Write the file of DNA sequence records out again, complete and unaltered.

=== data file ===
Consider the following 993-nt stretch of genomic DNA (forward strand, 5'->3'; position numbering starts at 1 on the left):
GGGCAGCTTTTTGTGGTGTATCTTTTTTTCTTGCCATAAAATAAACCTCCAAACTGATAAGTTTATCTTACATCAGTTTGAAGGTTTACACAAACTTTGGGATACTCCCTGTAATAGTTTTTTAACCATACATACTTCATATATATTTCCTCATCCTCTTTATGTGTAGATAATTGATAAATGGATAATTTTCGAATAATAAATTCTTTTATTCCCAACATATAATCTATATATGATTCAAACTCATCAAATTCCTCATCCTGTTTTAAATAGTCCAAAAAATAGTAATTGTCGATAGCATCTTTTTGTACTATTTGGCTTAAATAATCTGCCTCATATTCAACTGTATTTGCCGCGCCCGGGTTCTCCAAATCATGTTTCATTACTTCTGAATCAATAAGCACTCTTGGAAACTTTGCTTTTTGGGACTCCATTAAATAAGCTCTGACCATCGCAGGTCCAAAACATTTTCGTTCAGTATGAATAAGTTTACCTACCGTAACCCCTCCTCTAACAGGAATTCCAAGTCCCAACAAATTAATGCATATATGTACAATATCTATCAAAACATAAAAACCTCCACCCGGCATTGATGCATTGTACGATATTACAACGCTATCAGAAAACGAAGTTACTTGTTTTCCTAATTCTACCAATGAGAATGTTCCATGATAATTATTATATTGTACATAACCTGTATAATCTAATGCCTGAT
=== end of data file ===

Consider the following 993-nt stretch of genomic DNA (forward strand, 5'->3'; position numbering starts at 1 on the left):
GGGCAGCTTTTTGTGGTGTATCTTTTTTTCTTGCCATAAAATAAACCTCCAAACTGATAAGTTTATCTTACATCAGTTTGAAGGTTTACACAAACTTTGGGATACTCCCTGTAATAGTTTTTTAACCATACATACTTCATATATATTTCCTCATCCTCTTTATGTGTAGATAATTGATAAATGGATAATTTTCGAATAATAAATTCTTTTATTCCCAACATATAATCTATATATGATTCAAACTCATCAAATTCCTCATCCTGTTTTAAATAGTCCAAAAAATAGTAATTGTCGATAGCATCTTTTTGTACTATTTGGCTTAAATAATCTGCCTCATATTCAACTGTATTTGCCGCGCCCGGGTTCTCCAAATCATGTTTCATTACTTCTGAATCAATAAGCACTCTTGGAAACTTTGCTTTTTGGGACTCCATTAAATAAGCTCTGACCATCGCAGGTCCAAAACATTTTCGTTCAGTATGAATAAGTTTACCTACCGTAACCCCTCCTCTAACAGGAATTCCAAGTCCCAACAAATTAATGCATATATGTACAATATCTATCAAAACATAAAAACCTCCACCCGGCATTGATGCATTGTACGATATTACAACGCTATCAGAAAACGAAGTTACTTGTTTTCCTAATTCTACCAATGAGAATGTTCCATGATAATTATTATATTGTACATAACCTGTATAATCTAATGCCTGAT